Experiment 5: Percent Water in a Hydrated Salt
The purpose of this experiment was to determine the percent by mass in a hydrated salt, as well as to learn to handle laboratory apparatus without touching it. The hydrated salt, calcium carbonate, was heated with high temperature to release water molecules. Gravimetric analysis was used in this experiment to determine the percent by mass of water in a hydrated salt. The hypothesis of this experiment was accepted on the basis that the percent by mass of volatile water in the hydrated salt would be fewer than 30%. The percent by mass was determined by the mass of water loss devised by the mass of hydrated salt multiplied by total capacity (100%). The purpose of this experiment was to determine the percent by mass in a hydrated salt, as well as learn to handle laboratory apparatus without touching it. Most substances have water as a part of its composition, either absorbed or bonded to the substance. Many salts in nature, the grocery store, or from chemical suppliers are chemically hydrated with water molecules, referred to as the waters of crystallization. Anhydrous salts are sometimes created when heat is applied to the salt removing the water molecules. Some salts have strongly bonded water molecules that will not cause the formation of anhydrous salts, regardless the intensity of the heat. 1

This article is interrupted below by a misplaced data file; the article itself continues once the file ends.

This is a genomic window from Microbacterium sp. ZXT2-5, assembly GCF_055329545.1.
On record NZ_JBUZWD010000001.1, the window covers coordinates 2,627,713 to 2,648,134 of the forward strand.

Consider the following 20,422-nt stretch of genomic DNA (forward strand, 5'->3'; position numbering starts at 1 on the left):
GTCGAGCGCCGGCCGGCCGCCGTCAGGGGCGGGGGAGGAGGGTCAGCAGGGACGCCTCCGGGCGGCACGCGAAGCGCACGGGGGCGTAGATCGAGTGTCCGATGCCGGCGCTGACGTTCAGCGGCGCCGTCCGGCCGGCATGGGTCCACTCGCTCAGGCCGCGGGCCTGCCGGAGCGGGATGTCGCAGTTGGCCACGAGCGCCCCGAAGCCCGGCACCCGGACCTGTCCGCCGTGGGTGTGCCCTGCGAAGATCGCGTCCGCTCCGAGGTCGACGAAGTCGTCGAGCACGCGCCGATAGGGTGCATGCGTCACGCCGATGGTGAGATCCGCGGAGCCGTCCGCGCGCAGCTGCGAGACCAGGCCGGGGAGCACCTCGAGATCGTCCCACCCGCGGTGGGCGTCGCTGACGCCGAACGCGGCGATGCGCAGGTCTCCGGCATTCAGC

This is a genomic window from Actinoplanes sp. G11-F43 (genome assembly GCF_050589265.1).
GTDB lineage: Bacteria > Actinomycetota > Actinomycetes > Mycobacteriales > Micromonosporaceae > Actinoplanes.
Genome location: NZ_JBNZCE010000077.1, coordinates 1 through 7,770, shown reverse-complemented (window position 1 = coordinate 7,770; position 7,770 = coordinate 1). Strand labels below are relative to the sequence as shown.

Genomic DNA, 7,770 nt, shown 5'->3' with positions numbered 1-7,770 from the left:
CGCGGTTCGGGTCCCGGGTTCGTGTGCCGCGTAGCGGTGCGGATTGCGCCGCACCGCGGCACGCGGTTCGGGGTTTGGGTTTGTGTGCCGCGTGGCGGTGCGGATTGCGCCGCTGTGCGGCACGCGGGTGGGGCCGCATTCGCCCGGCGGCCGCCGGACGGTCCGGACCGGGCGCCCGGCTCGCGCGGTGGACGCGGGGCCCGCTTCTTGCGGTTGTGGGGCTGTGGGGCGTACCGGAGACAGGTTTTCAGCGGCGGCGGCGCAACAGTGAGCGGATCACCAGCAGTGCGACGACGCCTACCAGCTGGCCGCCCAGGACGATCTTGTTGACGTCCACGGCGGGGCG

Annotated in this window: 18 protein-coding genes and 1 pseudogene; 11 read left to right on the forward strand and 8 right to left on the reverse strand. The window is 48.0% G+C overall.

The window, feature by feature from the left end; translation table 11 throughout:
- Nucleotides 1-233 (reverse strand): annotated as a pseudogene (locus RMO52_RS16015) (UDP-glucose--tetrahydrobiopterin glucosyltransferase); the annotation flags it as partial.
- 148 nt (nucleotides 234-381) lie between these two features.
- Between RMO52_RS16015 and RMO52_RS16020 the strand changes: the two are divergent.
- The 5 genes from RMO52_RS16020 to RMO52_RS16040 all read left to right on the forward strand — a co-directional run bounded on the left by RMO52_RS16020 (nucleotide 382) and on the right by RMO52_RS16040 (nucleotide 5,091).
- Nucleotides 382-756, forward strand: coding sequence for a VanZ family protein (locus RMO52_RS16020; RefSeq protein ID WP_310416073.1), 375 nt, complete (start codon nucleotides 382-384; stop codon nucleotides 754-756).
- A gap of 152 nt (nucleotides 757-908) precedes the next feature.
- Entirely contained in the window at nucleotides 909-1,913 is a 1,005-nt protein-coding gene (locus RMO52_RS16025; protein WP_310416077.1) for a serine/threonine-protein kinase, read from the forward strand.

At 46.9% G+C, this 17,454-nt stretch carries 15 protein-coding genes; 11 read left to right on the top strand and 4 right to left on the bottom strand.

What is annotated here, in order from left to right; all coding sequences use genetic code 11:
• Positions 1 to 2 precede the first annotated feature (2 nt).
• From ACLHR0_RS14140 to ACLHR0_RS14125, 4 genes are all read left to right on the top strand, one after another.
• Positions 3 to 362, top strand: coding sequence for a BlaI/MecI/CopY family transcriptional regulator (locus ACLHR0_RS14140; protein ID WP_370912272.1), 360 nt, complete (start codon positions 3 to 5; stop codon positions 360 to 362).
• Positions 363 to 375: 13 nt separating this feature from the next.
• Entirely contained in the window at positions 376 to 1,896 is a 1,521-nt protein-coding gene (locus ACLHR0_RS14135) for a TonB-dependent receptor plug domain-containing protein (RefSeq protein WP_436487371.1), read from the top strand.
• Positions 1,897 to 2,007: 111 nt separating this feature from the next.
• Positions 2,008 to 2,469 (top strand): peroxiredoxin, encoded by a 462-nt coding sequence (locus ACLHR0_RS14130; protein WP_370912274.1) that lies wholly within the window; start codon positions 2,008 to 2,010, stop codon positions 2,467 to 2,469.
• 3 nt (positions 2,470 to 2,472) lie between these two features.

Tongs were needed throughout the entire experiment to maintain a safe environment and keep fingers from being scorched by the hot crucibles. The tongs were also a major factor in conducting the experiment. The oil from the fingers can contaminate the surface of the crucible and lid. The oil on the crucible can add mass and jeopardize the integrity of the experiment.
The gravimetric analysis method relied mainly on the mass measurements recorded to determine the percent by mass in hydrated salt. The mass of the hydrated salt is measured, then the sample is heated. The...
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